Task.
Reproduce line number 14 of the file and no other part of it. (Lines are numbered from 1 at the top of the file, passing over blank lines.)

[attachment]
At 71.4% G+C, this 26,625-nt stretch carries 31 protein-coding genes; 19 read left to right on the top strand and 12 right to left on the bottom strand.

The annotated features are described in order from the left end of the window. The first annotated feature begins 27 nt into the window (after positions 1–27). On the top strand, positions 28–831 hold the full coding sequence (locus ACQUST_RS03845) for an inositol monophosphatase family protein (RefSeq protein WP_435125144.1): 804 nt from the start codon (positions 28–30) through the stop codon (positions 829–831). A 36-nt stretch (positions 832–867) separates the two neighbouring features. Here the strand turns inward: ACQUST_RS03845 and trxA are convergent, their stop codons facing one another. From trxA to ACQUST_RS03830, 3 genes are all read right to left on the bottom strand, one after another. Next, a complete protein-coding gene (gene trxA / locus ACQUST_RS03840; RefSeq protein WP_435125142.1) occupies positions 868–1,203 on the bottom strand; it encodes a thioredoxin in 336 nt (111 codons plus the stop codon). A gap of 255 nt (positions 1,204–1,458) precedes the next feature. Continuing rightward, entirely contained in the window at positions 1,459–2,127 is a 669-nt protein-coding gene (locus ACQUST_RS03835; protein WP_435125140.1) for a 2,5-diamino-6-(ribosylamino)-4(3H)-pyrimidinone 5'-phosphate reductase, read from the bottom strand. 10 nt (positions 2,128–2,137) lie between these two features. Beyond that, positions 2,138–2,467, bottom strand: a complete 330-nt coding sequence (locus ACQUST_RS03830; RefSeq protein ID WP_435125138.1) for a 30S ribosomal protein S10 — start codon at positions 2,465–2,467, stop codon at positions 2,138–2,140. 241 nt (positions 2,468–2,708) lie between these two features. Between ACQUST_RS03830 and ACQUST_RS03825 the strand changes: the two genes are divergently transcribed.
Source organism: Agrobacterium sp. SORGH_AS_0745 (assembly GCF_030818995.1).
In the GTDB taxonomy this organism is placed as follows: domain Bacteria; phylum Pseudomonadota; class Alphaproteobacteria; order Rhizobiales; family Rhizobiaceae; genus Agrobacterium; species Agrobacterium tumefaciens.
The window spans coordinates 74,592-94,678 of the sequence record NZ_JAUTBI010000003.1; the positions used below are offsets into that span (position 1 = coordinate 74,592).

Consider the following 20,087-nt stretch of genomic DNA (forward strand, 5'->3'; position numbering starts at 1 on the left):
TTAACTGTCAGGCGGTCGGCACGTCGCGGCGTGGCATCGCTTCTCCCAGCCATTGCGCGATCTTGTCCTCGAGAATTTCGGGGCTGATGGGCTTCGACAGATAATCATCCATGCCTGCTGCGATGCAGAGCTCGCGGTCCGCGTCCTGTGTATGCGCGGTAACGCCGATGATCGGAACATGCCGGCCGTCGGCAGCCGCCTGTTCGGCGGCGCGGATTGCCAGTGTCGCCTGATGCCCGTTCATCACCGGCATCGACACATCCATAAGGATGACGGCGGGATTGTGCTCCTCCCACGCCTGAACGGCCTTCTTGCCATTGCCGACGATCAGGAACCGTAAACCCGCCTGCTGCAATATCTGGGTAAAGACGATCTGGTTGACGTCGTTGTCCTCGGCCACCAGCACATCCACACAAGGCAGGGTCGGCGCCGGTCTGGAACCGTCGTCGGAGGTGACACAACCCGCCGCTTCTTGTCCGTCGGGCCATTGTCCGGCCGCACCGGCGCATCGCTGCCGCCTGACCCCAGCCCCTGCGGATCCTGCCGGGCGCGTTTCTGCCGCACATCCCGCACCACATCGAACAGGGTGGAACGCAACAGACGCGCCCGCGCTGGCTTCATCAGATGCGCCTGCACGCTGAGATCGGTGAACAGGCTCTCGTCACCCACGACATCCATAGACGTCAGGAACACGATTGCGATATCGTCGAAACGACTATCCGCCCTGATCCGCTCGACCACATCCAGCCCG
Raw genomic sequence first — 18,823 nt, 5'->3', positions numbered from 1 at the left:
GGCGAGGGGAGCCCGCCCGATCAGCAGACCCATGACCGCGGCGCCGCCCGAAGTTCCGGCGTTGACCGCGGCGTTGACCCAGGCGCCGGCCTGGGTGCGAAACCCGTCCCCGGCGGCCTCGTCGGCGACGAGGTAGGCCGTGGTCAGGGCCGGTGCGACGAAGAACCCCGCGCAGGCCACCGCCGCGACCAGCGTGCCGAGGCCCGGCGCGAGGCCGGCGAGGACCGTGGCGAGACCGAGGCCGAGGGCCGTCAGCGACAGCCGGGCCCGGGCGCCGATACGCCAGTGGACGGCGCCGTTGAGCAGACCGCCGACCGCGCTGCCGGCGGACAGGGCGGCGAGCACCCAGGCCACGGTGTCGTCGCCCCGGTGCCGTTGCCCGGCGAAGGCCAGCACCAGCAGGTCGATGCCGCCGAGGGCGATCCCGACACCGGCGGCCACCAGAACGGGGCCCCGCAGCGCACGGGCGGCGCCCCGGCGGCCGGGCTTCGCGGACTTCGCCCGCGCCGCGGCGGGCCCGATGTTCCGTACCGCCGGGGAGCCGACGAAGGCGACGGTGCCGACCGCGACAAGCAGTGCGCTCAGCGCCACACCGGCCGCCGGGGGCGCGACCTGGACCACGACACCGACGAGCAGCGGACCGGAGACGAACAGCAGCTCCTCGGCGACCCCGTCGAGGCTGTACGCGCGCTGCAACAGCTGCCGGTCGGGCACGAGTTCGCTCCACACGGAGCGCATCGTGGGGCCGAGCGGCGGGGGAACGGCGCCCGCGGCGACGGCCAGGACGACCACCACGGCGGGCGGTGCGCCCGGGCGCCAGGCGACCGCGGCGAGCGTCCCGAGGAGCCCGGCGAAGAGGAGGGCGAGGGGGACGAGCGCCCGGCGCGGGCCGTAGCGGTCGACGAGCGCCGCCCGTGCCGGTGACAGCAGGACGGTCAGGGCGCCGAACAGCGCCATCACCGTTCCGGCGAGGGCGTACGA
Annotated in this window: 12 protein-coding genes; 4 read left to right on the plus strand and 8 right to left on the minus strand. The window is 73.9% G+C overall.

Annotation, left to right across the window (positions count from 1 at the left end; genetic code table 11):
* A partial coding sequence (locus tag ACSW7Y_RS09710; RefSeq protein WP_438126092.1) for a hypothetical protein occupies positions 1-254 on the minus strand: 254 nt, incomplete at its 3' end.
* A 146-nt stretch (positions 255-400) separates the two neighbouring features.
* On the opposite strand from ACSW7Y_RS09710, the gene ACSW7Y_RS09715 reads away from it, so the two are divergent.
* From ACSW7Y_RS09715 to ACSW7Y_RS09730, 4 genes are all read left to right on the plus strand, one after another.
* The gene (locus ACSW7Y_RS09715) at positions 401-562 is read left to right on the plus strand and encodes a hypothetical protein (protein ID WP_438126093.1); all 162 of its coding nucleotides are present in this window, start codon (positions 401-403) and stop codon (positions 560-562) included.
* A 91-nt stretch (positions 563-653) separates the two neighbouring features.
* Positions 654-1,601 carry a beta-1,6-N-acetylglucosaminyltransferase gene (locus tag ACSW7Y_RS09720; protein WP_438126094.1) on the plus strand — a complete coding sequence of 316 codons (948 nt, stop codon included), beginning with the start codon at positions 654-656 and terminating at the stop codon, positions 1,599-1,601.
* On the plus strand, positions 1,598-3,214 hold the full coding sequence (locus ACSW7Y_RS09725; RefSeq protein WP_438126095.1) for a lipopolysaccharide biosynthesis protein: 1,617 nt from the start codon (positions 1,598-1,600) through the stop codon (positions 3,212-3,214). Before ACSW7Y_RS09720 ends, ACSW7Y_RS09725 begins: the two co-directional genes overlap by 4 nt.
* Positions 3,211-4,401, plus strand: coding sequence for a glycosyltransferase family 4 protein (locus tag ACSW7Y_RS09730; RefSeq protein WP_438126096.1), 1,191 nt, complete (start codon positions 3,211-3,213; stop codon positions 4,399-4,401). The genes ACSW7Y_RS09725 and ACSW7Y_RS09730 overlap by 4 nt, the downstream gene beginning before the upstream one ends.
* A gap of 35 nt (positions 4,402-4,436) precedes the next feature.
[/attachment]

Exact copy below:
* On the opposite strand from ACSW7Y_RS09710, the gene ACSW7Y_RS09715 reads away from it, so the two are divergent.